Concern over cut to support teachers

Web school teacher helping pupil

The amount of children identified as having additional needs has risen substantially

13th December 2017 by Gareth Jones 1 Comment

Fears have been raised that specialist education cuts could be hitting provision for children with additional needs.

The number of children with additional support needs is on the rise, the Scottish Government’s Summary Statics for Schools in Scotland has revealed.

However the amount of learning support teachers has fallen over the same period.

The figures revealed that more than a quarter (26.6%) of school pupils have additional needs, amounting to a total of 183,491 pupils.

The level is the highest ever recorded, and represents an increase of 55% compared to 2012.

However the amount of support for learning teachers dropped from 3,384 to 2,990 between 2012 and 2016.

The Scottish Children’s Services Coalition described the cut in teachers as a worrying backdrop to more children being identified as having specialist needs.

A spokesman for the coalition said: “It is vital that Thursday’s budget invests in education and especially in addressing the needs of children and young people with ASN, such as those with dyslexia and autism, who will struggle to succeed without proper support.

“The cost to society in the long term if investment is not increased will far outweigh any potential savings made today, and will hinder any efforts to close the educational attainment gap.”

The figures showed that there had been an increase of 540 teachers across Scotland compared to last year.

Deputy First Minister John Swinney said: "Education is this government's number one priority and we are investing heavily to ensure every child in Scotland has an equal chance to realise their full potential.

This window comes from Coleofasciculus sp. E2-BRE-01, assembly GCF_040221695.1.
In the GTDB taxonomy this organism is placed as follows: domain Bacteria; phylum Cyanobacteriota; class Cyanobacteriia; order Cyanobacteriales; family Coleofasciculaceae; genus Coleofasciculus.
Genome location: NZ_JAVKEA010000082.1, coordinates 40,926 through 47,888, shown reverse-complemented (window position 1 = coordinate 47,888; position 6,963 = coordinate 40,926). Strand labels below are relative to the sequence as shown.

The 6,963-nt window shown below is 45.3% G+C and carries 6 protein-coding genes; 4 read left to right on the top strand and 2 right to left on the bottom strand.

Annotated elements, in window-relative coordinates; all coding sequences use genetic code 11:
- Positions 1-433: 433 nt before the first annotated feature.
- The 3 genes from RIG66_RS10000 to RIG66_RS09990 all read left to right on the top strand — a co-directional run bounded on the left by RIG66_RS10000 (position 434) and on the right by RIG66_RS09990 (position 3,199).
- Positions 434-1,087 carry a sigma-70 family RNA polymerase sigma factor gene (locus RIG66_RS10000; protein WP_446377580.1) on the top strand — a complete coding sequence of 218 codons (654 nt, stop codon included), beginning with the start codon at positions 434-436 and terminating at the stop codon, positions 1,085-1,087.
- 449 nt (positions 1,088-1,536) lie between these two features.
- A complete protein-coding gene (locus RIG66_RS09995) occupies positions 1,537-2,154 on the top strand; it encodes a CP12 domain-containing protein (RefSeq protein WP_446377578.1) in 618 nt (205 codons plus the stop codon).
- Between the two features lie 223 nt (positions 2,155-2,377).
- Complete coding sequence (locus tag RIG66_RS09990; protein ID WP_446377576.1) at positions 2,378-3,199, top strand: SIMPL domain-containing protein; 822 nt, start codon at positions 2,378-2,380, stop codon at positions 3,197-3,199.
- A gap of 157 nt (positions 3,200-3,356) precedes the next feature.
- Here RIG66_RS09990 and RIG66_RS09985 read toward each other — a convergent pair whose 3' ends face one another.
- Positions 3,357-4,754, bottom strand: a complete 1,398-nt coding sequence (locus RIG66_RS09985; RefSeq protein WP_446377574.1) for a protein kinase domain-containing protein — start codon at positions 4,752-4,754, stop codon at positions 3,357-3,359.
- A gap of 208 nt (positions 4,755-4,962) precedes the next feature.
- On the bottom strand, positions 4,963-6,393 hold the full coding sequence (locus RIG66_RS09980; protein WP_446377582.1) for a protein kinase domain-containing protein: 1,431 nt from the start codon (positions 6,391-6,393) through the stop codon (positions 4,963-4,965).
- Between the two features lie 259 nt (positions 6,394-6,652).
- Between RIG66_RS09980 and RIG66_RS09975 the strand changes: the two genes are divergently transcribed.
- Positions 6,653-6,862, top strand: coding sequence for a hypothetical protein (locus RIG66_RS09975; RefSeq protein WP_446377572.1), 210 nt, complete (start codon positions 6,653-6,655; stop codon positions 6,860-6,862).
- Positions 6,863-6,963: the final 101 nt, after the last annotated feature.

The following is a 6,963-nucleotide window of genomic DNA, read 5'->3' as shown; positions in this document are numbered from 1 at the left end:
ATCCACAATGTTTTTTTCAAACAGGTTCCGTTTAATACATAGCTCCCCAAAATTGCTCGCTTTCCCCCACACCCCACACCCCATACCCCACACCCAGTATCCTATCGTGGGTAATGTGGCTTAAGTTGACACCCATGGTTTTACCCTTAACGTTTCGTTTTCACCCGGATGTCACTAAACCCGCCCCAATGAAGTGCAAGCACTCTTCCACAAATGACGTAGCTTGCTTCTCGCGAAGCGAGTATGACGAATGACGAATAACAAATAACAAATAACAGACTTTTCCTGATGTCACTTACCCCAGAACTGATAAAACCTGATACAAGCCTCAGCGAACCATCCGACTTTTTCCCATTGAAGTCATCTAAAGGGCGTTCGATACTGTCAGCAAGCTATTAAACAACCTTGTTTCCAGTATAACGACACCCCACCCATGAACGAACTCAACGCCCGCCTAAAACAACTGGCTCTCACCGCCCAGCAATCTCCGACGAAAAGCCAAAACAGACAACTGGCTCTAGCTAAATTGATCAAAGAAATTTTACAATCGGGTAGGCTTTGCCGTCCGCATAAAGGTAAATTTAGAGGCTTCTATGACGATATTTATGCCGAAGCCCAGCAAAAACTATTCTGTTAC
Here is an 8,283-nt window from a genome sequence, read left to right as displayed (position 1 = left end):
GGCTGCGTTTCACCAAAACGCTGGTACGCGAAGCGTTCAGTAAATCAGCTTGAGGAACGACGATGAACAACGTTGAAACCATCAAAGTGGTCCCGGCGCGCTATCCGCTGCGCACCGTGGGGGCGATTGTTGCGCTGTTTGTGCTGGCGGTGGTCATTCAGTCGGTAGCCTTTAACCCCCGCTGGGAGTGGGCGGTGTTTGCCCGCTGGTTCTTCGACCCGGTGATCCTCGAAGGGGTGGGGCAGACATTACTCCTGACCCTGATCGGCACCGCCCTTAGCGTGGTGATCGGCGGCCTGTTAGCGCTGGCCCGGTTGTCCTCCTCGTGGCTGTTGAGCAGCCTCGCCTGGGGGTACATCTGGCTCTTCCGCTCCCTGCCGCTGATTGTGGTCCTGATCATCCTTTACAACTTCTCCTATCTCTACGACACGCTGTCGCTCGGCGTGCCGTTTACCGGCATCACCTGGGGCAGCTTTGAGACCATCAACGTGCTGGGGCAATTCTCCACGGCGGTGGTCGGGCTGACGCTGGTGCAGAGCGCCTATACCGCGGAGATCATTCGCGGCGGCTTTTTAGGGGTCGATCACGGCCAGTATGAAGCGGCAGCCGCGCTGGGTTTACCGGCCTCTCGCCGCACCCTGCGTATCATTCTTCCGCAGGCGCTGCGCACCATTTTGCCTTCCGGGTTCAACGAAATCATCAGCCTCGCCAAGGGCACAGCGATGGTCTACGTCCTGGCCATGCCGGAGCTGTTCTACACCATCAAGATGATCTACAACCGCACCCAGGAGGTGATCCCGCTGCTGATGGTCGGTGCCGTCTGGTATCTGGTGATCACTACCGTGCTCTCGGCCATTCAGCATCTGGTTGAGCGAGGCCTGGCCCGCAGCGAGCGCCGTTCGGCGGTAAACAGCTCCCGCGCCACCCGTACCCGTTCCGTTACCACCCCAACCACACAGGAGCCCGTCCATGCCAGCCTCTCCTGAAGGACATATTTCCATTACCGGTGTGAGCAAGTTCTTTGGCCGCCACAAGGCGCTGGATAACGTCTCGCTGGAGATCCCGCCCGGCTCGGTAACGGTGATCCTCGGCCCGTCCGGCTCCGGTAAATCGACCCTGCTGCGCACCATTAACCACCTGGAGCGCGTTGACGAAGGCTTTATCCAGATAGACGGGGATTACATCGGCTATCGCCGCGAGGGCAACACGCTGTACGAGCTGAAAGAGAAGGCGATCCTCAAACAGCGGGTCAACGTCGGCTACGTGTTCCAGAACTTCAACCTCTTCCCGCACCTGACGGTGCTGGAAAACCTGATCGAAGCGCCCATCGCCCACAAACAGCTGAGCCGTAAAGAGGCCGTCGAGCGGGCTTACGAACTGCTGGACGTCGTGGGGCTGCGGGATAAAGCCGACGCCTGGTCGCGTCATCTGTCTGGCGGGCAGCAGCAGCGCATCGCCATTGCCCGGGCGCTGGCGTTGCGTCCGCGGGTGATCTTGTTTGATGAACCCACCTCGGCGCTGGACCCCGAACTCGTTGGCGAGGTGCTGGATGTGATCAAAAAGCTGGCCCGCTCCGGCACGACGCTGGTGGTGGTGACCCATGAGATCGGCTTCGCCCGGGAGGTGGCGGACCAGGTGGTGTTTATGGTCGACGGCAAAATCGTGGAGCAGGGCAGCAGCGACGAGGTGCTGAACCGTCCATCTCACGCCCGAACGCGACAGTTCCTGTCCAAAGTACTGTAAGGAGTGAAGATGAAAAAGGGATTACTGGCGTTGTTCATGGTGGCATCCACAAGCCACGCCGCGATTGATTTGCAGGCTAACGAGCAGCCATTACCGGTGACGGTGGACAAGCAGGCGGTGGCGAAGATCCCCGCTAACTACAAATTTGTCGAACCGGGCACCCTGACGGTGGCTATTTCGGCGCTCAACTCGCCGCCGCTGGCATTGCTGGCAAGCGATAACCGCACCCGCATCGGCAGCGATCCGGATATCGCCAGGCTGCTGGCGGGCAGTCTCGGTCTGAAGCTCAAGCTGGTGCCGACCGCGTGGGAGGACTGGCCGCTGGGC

"This investment is improving education: we have more teachers in Scottish classrooms, better quality school buildings and the vast majority of children in S3 achieving the minimum attainment level expected of them or better.”

Comments

Please enter the word you see in the image below:


20th December 2017 by Peter Dow

I question the priority of employing more and too many police officers at the expense of fewer and not enough teachers.Such priorities lead to perverse scenarios such as the devil making work for idle, ignorant, prejudiced police officers who amuse themselves by arresting unemployed teachers.However, money is tight so teachers and teachers unions in particular can do much to ease the money shortage by educating the politicians, media commentators and the voters by getting on TV and radio and explaining that the Scottish government needs new powers and a new and better deal fiscal framework, to borrow £billions a year more interest-free from the central bank.Ignorance and fiscal conservative superstitions and prejudices against more government borrowing need to be educated against.For so long as teachers and their union representatives are not out there getting active politically and educating politicians, media commentators and the voters about the utility of increased government borrowing then actually teachers are being their own worst enemies.Peter Dow, Science and Politics https://SCOT.TK